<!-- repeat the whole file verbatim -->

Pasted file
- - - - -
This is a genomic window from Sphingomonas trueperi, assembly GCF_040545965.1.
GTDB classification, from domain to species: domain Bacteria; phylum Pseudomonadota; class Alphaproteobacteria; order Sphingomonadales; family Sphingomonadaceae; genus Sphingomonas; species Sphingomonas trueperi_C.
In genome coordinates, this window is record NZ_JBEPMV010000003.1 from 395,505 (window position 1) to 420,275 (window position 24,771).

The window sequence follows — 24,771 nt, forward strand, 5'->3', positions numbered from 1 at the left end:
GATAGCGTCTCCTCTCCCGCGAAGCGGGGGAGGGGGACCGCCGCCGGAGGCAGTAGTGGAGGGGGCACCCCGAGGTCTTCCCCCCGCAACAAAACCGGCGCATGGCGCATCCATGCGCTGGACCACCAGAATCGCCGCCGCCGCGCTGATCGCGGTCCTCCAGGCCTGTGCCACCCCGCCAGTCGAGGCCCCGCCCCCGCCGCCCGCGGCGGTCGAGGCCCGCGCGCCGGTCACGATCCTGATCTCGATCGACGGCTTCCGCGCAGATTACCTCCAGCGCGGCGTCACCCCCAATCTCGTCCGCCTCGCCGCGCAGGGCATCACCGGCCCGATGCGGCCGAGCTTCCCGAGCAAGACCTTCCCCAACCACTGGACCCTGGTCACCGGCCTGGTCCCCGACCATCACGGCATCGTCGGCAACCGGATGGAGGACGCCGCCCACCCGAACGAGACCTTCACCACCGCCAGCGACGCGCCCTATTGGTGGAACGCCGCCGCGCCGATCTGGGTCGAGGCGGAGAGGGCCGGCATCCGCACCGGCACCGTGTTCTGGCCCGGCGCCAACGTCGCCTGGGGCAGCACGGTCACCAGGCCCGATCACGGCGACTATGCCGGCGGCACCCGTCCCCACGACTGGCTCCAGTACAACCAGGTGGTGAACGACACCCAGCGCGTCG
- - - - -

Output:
This is a genomic window from Sphingomonas trueperi, assembly GCF_040545965.1.
GTDB classification, from domain to species: domain Bacteria; phylum Pseudomonadota; class Alphaproteobacteria; order Sphingomonadales; family Sphingomonadaceae; genus Sphingomonas; species Sphingomonas trueperi_C.
In genome coordinates, this window is record NZ_JBEPMV010000003.1 from 395,505 (window position 1) to 420,275 (window position 24,771).

The window sequence follows — 24,771 nt, forward strand, 5'->3', positions numbered from 1 at the left end:
GATAGCGTCTCCTCTCCCGCGAAGCGGGGGAGGGGGACCGCCGCCGGAGGCAGTAGTGGAGGGGGCACCCCGAGGTCTTCCCCCCGCAACAAAACCGGCGCATGGCGCATCCATGCGCTGGACCACCAGAATCGCCGCCGCCGCGCTGATCGCGGTCCTCCAGGCCTGTGCCACCCCGCCAGTCGAGGCCCCGCCCCCGCCGCCCGCGGCGGTCGAGGCCCGCGCGCCGGTCACGATCCTGATCTCGATCGACGGCTTCCGCGCAGATTACCTCCAGCGCGGCGTCACCCCCAATCTCGTCCGCCTCGCCGCGCAGGGCATCACCGGCCCGATGCGGCCGAGCTTCCCGAGCAAGACCTTCCCCAACCACTGGACCCTGGTCACCGGCCTGGTCCCCGACCATCACGGCATCGTCGGCAACCGGATGGAGGACGCCGCCCACCCGAACGAGACCTTCACCACCGCCAGCGACGCGCCCTATTGGTGGAACGCCGCCGCGCCGATCTGGGTCGAGGCGGAGAGGGCCGGCATCCGCACCGGCACCGTGTTCTGGCCCGGCGCCAACGTCGCCTGGGGCAGCACGGTCACCAGGCCCGATCACGGCGACTATGCCGGCGGCACCCGTCCCCACGACTGGCTCCAGTACAACCAGGTGGTGAACGACACCCAGCGCGTCG